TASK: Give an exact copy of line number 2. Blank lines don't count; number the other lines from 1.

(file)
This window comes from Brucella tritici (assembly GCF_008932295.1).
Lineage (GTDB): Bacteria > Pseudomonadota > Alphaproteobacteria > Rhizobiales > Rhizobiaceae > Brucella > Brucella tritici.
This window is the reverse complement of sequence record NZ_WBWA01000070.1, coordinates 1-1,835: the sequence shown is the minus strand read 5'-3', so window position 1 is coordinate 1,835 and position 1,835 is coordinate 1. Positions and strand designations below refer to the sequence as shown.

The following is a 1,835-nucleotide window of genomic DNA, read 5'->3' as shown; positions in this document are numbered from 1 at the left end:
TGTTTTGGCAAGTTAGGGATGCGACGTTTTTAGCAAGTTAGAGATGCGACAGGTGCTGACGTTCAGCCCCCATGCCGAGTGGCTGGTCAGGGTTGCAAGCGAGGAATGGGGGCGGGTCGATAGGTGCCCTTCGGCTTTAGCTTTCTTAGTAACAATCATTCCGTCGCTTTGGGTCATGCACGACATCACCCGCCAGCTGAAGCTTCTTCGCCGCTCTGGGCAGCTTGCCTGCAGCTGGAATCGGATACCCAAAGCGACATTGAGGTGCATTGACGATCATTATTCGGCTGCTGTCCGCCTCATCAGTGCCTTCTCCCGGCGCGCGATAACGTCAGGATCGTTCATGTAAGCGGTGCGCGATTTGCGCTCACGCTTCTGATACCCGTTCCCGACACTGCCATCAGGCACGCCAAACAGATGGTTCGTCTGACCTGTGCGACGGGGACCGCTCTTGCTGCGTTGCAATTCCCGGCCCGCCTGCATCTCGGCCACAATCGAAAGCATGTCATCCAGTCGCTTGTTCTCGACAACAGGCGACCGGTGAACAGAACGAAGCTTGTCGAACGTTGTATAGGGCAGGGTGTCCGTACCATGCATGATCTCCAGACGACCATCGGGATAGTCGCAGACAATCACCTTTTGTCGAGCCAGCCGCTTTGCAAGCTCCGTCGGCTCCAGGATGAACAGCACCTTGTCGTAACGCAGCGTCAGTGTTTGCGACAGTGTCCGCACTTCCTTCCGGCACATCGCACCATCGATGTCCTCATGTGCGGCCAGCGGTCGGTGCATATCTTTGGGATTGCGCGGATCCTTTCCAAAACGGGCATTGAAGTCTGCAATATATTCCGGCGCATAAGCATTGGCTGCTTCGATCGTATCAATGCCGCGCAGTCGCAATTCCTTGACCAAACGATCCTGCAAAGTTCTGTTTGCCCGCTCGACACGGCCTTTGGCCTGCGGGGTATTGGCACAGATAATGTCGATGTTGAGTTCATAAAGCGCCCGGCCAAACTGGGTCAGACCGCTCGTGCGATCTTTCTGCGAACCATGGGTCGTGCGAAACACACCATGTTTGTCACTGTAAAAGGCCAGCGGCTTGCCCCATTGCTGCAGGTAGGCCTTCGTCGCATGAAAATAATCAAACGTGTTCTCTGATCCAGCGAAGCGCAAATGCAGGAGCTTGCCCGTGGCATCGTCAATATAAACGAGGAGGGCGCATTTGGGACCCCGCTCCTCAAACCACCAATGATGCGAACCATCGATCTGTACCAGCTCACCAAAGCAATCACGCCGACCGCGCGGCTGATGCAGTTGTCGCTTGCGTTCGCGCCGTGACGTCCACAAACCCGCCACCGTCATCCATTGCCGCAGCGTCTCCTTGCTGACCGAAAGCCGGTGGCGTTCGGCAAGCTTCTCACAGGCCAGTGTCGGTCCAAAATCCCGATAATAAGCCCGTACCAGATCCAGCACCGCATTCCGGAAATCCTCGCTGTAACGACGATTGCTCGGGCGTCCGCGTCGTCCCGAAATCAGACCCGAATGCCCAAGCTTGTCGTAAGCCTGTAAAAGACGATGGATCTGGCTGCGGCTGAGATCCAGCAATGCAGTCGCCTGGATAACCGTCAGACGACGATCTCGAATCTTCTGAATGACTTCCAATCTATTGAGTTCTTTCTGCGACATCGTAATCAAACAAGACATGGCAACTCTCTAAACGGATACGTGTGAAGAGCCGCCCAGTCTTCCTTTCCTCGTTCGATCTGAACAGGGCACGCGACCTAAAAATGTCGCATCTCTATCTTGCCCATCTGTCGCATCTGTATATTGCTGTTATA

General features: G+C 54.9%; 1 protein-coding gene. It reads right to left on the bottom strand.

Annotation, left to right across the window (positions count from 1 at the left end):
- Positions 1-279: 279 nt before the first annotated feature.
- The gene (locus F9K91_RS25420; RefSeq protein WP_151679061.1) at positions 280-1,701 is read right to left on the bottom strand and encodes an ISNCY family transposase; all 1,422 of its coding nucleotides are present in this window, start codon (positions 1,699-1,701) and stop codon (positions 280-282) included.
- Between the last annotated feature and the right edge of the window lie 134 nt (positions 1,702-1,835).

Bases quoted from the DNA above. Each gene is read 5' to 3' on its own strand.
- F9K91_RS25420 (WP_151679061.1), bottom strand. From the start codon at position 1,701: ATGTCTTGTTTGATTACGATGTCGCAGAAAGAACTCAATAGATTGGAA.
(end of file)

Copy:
Lineage (GTDB): Bacteria > Pseudomonadota > Alphaproteobacteria > Rhizobiales > Rhizobiaceae > Brucella > Brucella tritici.